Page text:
What is harm reduction?
While there is no universally accepted definition of harm reduction, I will attempt to provide some clarity here.
Harm reduction refers to policies, programs and practices that aim to reduce negative health, social and legal impacts associated with drug use, drug policies and enforceable laws.
Harm reduction is an approach focusing on justice and human rights - it promotes positive change and working with people without judgement, coercion, discrimination, or requiring that they stop using as a condition of any supports offered.
Harm reduction models encompass a range of health and social services and practices that apply to illicit and licit drugs. These include, but are not limited to, drug consumption rooms, needle and syringe programs, non-abstinence-based housing and employment initiatives, drug testing, overdose prevention, psycho-social support, and the sharing of information on safer drug use. Approaches such as these are cost-effective, evidence-based and have a clearly demonstrated positive impact on individual and community health.
Harm reduction is firmly grounded in principles which aim to protect human rights and improve public health. Treating people who use drugs—along with their families and communities—with compassion and dignity is integral of a harm reduction model. Using drugs does not mean people are no longer entitled their basic human rights - they remain entitled to the right to life, to the highest attainable standards of physical and mental health, to social services, to privacy, to freedom from arbitrary incarceration and to freedom from cruel, inhumane and degrading treatment.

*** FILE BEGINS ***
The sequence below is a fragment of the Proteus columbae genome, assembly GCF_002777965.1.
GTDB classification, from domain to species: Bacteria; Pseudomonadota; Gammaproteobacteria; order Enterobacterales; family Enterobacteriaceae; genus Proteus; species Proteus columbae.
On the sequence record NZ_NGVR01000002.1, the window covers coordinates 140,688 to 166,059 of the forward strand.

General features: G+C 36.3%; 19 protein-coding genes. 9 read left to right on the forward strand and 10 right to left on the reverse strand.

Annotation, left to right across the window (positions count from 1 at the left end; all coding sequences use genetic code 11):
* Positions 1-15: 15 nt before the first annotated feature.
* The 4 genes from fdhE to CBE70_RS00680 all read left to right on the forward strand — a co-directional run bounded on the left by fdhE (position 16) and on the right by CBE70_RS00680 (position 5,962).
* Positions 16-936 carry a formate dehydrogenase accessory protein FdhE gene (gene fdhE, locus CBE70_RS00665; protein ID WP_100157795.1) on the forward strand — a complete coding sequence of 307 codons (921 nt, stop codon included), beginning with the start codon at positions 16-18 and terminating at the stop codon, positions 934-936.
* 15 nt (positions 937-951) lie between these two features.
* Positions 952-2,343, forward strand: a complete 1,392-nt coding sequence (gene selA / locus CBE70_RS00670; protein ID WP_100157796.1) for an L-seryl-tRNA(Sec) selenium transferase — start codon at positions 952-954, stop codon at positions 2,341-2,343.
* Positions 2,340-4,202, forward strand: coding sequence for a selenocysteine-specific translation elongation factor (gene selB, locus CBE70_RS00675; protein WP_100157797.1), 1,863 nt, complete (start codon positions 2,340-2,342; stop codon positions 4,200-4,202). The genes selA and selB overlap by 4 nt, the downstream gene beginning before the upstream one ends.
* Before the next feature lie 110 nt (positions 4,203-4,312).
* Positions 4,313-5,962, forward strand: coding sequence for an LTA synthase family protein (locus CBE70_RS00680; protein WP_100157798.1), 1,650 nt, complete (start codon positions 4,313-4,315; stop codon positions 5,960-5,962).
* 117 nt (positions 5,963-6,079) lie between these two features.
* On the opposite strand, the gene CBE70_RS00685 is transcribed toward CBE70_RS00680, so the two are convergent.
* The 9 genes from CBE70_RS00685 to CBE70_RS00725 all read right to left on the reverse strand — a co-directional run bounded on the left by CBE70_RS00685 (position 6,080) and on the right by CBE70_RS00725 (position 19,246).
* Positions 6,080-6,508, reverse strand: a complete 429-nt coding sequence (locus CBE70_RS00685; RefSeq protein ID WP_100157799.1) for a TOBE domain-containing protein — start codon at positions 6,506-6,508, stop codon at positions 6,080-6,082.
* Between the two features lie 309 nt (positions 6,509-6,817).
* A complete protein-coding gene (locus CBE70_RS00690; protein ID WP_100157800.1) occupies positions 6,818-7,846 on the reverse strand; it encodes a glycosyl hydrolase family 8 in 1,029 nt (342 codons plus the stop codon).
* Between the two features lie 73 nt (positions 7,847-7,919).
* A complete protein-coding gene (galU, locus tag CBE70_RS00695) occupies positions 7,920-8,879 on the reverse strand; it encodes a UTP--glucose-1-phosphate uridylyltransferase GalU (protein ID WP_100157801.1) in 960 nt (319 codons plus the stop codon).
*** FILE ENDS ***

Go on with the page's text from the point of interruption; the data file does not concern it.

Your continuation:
As it relates to the work done at the Turning Point Center the goals of harm reduction have keeping people who use drugs alive and protecting their health as the most urgent priorities. Harm reduction approaches are supporting rather than coercing and seek to reinforce positive change in an individual’s life, no matter how small the changes may be. Recognizing that only a small percentage of people who use drugs experience problems related to their use, harm reduction may also help people maximize any potential benefits that they gain from using drugs.
Additionally, The Turning Point Center helps to facilitate access to high quality, evidence-based prevention, care, and treatment programs, including approaches that involve cessation of drug use. Entry into treatment should be on the terms of the individual and must never be forced. Many people who use drugs do not need treatment, and those experiencing problems associated with drug use may be unwilling or unable to enter abstinence-only treatment for myriad reasons. While abstinence from drug use may be the goal for some people who use drugs, this is an individual choice and should not be imposed or presented as the only option.
Harm reduction underscores the work being done at the Turning Point Center of Rutland and many of its partner agencies who have recognized the reality of the lives of those affected. It is our goal to assist people in the ways that are most meaningful to them and in the most supportive and accepting ways that we are able.